The pecans have it! Vitamin E that is, says researchers from the University of Georgia (UGA). In fact, no matter the variety or the region of the U.S. where the pecans are grown, the vitamin E content of pecans remains abundant and constant, notes the study published in the most recent issue of the highly respectedJournal of Food Science. “This study helped to demonstrate that basically all pecans are created equal when it comes to this important antioxidant,” says Dr. Ron Eitenmiller, a food scientist with the UGA College of Agricultural and Environmental Sciences who conducted the study using samples from two different years, collected from several states.

Eitenmiller’s analysis of the samples found that the vitamin E content was quite stable, regardless of the year, variety and region. He remarks, “This work shows that pecans are not only a really good source of vitamin E, they are also a consistent source.”

Pecans contain both the alpha and gamma tocopherol forms of vitamin E, notes Eitenmiller. While the alpha tocopherol form of vitamin E has been most widely studied for its health benefits, researchers are starting to pay closer attention to the gammaform of tocopherol as well, according to Sue Taylor, R.D., director of nutrition communications for the National Pecan Shellers Association.

“Vitamin E is the primary antioxidant we use,” Eitenmiller says. “It protects our bodies when chemical reactions produce oxidation in the body which can be dangerous. Antioxidants in essence serve as a tool that inhibits oxidative stress that can be detrimental to many cellular functions.”

Vitamin E comes from plant materials and isn’t produced by our bodies. “We have to get vitamin E from our diet because our bodies don’t produce it,” says
Eitenmiller. “The major sources are edible oils like those from pecans, other tree nuts, peanut products, soybeans, liquid vegetable oils and those kinds of foods.” The UGA study found pecans have total vitamin E levels similar to those in almonds, pistachios and walnuts, and higher amounts than cashews, macadamia nuts and dry roasted peanuts.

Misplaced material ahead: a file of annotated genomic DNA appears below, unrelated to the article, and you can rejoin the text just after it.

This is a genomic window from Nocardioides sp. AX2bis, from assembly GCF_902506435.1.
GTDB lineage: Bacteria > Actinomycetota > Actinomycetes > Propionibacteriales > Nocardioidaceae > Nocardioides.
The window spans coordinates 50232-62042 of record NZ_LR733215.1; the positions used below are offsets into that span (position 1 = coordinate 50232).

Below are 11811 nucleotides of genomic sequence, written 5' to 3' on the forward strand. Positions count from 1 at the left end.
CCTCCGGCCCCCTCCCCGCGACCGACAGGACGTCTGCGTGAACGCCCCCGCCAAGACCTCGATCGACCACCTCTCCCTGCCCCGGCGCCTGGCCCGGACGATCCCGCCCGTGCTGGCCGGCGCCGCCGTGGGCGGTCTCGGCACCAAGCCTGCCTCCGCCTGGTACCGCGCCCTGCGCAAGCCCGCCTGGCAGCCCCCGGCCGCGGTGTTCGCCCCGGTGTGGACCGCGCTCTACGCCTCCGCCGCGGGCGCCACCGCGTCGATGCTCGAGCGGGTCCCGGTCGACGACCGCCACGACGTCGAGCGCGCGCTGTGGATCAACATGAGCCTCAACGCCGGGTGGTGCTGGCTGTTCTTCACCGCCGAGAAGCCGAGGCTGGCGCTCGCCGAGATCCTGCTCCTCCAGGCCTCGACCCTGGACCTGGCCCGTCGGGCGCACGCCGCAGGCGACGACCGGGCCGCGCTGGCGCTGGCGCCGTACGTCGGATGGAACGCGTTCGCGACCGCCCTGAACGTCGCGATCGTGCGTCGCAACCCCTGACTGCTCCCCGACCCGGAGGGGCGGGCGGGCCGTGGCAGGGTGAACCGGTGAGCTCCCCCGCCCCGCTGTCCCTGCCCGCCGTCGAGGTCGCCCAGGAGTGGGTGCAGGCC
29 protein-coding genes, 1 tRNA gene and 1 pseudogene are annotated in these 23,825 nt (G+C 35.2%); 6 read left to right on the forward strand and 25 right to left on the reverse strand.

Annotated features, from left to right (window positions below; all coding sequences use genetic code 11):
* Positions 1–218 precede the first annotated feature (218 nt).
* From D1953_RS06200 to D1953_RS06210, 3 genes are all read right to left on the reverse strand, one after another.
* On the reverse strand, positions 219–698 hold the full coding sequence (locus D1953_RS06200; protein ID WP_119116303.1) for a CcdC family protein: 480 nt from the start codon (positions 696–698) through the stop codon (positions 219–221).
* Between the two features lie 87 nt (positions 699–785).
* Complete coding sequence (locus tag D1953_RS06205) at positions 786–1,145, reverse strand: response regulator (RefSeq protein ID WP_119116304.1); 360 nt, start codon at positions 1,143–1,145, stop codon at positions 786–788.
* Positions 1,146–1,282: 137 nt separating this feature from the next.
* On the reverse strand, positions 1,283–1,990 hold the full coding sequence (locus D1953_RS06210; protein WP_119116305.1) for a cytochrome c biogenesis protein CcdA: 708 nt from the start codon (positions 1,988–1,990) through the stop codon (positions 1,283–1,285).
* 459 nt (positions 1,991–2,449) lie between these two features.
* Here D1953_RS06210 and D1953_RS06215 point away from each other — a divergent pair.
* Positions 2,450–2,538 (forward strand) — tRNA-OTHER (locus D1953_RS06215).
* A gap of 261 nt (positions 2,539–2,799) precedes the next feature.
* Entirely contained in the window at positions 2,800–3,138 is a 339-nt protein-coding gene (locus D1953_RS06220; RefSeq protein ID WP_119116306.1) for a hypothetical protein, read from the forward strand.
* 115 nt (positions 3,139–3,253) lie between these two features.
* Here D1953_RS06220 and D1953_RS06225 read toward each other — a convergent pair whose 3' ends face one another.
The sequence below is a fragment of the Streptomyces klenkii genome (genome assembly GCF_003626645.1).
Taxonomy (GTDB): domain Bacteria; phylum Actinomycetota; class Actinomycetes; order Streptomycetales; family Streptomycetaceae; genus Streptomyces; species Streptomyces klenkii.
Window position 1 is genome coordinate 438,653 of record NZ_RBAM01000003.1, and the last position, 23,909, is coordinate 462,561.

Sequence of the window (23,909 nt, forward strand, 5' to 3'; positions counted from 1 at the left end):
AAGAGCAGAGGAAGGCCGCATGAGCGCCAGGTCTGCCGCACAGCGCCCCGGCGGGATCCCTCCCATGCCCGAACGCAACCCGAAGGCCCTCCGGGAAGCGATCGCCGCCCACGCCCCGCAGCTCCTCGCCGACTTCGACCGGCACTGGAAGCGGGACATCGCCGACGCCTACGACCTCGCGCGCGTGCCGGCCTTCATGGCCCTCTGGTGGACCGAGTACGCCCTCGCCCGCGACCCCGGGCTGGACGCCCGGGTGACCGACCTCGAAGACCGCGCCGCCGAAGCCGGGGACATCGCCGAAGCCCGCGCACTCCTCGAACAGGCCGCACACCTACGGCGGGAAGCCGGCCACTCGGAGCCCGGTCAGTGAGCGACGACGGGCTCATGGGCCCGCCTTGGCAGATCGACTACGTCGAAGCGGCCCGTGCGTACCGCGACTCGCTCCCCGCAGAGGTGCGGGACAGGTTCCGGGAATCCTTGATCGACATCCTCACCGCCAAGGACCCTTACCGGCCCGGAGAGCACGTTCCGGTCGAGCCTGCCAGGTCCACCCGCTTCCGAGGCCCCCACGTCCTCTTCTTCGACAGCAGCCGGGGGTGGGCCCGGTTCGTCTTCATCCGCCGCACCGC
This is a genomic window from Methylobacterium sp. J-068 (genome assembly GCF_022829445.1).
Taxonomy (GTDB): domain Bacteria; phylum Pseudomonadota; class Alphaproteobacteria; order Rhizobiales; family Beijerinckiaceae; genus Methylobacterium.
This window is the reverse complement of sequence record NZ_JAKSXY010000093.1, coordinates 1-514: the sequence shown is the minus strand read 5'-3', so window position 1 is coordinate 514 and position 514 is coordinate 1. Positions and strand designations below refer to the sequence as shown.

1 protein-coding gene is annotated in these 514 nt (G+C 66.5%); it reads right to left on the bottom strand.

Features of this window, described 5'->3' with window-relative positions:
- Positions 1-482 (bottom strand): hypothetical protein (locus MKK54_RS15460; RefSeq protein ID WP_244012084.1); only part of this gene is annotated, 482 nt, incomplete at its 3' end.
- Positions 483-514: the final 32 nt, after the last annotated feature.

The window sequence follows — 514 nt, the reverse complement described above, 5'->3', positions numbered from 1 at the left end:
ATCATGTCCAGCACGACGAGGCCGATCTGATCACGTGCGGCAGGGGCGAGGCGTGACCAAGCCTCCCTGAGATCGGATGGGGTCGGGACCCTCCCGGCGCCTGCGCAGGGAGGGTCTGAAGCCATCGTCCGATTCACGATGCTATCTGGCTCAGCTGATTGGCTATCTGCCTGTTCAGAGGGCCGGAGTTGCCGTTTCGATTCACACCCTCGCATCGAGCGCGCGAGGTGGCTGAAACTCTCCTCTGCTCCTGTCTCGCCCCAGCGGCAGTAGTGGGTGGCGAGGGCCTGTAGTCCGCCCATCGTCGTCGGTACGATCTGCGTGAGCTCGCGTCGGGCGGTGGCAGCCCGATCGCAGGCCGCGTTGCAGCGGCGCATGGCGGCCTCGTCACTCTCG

“But vitamin E isn’t the only good quality pecans possess,” notes Taylor. She adds that pecans are a good source of fiber and plant sterols and that nearly 60 percent of the fat found in pecans is monounsaturated fat and, approximately another 30 percent is polyunsaturated fat. Pecans also contain over 19 vitamins and minerals in all, including vitamins E and A, folic acid, calcium, magnesium, copper, phosphorus, potassium, manganese, several B vitamins and zinc.

“Recent clinical research studies evaluating the impact of pecans on serum cholesterol have found pecans can significantly help lower blood cholesterol when consumed as part of a heart-healthy diet,” Taylor adds, ” and the latest significant study from Harvard published in the prestigious Archives of Internal Medicine found that men who ate the most nuts had the lowest risk of sudden cardiac death.”

Perhaps that is why editorial commentary in the Journal of Food Science states, “So enjoy pecans in significant quantities, and use them in food products – they are good for the heart, and taste good, too!”